Plantar Fasciitis is a painful foot condition that affects the Plantar Fascia tendon that runs along the bottom of the foot (as seen in the picture). This tendon runs along the arches of the foot.
Sometimes this tendon can become sore from normal use or strenuous activity, but this is not to be confused with the pain associated with Plantar Fasciitis. Small tears in the plantar fascia tendon
can cause foot discomfort and pain, if left untreated, can become unbearable (seen in picture below). These tears are made worse by over-use, strenuous activity, weight gain, improper foot wear and a
variety of other factors. Although there is no one absolute cause for the condition, it remains clear that this condition, while painful, can be corrected with products such as footwear, night
splints, insoles and a variety of other plantar fasaciitis products.
Plantar fasciitis is one of those injuries that magically seems to appear for no apparent reason. However, plantar fasciitis is caused by one of two methods. They are either traction or compression
injuries. Plantar fasciitis is most often associated with impact and running sports, especially those that involve toe running rather than heel running styles. It is also commonly diagnosed in
individuals with poor foot biomechanics that stress the plantar fascia. Flat feet or weak foot arch control muscles are two common causes of plantar fasciitis.
The most common symptoms of plantar fasciitis include pain on the bottom of the foot near the heel, pain with the first few steps after getting out of bed in the morning, or after a long period of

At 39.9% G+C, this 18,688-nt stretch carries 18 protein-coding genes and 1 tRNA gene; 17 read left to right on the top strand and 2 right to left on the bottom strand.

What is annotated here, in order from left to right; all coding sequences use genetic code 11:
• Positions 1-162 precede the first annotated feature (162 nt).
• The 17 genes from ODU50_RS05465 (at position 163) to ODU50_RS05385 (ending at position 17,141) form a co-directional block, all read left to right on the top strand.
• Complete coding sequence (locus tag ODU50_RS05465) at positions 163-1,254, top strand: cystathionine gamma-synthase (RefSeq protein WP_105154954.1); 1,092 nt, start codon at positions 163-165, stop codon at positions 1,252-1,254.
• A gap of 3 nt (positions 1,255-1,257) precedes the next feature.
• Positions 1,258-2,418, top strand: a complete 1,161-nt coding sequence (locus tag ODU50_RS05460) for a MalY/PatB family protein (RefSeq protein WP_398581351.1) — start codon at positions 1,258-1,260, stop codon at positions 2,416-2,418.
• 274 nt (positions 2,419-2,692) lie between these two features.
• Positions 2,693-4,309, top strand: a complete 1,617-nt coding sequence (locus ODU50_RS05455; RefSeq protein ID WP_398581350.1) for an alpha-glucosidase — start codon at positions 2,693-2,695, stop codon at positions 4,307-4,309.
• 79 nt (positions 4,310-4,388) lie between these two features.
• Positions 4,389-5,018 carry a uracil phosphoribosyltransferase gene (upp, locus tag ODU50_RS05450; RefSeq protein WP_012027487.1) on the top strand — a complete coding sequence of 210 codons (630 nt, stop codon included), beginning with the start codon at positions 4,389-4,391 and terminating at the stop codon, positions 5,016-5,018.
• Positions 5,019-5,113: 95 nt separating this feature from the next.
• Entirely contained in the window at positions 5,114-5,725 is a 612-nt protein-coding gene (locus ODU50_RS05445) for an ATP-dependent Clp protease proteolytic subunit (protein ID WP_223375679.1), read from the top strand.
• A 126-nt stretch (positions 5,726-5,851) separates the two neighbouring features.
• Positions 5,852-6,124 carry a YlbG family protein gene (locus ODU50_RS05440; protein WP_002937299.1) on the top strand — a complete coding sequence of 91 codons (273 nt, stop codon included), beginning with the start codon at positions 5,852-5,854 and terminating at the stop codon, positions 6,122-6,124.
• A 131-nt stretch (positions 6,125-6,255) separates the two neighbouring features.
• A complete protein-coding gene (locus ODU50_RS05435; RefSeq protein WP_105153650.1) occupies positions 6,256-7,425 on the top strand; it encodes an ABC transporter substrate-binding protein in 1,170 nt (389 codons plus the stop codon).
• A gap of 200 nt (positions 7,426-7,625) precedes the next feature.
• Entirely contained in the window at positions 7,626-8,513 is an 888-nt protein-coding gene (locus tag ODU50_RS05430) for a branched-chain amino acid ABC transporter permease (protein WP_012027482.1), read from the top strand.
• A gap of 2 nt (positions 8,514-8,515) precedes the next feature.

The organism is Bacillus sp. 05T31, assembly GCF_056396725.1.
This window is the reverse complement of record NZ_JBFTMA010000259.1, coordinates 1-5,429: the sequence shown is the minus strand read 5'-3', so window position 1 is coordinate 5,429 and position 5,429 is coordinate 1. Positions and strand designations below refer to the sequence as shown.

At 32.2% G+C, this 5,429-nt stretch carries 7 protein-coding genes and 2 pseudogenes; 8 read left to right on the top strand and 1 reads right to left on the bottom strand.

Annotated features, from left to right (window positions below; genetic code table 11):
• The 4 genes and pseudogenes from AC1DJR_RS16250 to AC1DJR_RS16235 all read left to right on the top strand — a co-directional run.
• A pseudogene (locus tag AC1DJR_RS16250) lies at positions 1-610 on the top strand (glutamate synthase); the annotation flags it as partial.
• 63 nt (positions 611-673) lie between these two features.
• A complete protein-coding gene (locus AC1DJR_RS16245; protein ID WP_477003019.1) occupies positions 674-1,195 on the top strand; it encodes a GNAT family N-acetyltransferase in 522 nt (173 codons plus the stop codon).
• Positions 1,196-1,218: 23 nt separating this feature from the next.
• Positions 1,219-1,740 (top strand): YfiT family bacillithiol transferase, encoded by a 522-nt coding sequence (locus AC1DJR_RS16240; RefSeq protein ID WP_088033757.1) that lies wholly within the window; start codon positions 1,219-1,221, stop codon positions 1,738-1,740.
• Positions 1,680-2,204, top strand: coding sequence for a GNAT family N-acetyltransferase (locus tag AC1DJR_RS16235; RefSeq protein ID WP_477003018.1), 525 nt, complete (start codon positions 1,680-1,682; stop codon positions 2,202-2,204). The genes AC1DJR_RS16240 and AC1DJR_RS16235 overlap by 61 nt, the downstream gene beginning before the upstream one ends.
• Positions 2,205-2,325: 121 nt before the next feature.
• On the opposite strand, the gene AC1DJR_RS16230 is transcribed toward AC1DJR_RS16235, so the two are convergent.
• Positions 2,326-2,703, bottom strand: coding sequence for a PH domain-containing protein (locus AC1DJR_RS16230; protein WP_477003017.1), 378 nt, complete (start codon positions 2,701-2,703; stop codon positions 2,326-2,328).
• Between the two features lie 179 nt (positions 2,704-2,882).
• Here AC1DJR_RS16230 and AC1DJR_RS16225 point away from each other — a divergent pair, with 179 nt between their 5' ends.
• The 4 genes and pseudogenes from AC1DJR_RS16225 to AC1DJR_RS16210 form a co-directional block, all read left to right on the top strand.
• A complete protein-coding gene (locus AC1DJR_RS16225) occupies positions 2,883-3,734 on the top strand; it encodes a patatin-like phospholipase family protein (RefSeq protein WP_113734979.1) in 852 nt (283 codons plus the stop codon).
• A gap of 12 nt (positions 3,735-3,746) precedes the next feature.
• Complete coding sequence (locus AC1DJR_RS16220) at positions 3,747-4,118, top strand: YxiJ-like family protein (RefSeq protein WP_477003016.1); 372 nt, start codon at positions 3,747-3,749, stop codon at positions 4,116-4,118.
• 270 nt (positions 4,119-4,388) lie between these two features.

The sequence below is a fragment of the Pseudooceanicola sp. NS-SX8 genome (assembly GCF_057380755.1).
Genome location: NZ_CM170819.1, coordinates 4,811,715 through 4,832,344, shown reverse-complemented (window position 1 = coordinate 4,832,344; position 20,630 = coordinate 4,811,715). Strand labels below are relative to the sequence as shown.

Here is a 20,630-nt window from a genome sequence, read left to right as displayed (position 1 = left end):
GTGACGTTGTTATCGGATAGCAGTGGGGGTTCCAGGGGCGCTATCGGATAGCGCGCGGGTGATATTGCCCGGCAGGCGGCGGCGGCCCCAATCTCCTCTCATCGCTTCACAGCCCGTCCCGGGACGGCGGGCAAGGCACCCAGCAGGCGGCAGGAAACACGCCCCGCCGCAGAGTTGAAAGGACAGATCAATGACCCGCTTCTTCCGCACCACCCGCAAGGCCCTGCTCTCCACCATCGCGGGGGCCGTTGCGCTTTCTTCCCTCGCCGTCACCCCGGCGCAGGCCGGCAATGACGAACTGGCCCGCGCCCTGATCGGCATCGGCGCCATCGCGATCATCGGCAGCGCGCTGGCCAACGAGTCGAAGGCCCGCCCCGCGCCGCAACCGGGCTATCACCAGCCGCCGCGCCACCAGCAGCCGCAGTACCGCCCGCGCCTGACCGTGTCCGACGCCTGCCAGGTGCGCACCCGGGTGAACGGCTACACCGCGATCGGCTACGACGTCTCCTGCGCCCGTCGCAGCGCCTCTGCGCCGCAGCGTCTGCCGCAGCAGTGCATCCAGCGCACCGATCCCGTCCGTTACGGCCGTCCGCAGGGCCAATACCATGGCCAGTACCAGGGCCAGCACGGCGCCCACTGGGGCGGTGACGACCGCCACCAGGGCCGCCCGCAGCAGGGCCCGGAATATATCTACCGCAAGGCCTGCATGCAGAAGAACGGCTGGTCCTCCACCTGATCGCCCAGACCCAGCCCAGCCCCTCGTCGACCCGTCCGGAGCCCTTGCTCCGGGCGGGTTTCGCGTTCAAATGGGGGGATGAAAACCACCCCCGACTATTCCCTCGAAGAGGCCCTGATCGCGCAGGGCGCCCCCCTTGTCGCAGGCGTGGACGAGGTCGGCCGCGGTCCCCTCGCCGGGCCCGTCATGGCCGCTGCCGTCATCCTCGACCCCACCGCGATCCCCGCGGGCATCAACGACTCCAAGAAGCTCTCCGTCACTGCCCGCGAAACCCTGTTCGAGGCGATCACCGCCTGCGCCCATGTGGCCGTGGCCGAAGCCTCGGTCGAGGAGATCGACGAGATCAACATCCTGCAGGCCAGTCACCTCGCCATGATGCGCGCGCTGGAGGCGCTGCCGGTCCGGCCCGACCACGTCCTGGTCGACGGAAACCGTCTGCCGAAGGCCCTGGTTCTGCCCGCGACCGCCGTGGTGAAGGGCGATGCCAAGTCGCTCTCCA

rest, such as after a long car ride. The pain subsides after a few minutes of walking. Greater pain after (not during) exercise or activity.
During the physical exam, your doctor checks for points of tenderness in your foot. The location of your pain can help determine its cause. Usually no tests are necessary. The diagnosis is made based
on the history and physical examination. Occasionally your doctor may suggest an X-ray or magnetic resonance imaging (MRI) to make sure your pain isn't being caused by another problem, such as a
stress fracture or a pinched nerve. Sometimes an X-ray shows a spur of bone projecting forward from the heel bone. In the past, these bone spurs were often blamed for heel pain and removed
surgically. But many people who have bone spurs on their heels have no heel pain.
Non Surgical Treatment
Cut back on walking, running or athletic weight bearing activities. Try the recommended stretches above. Shoes with a good arch support and heel cushioning or over-the-counter orthotics may help.
Icing the area of pain or taking a short course of anti-inflammatory medications such as ibuprofen or acetaminophen will help with pain. If treatments do not help, a doctor can suggest other
If treatment hasn't worked and you still have painful symptoms after a year, your GP may refer you to either an orthopaedic surgeon, a surgeon who specialises in surgery that involves bones, muscles
and joints, a podiatric surgeon, a podiatrist who specialises in foot surgery. Surgery is sometimes recommended for professional athletes and other sportspeople whose heel pain is adversely affecting
their career. Plantar release surgery. Plantar release surgery is the most widely used type of surgery for heel pain. The surgeon will cut the fascia to release it from your heel bone and reduce the
tension in your plantar fascia. This should reduce any inflammation and relieve your painful symptoms. Surgery can be performed either as, open surgery, where the section of the plantar fascia is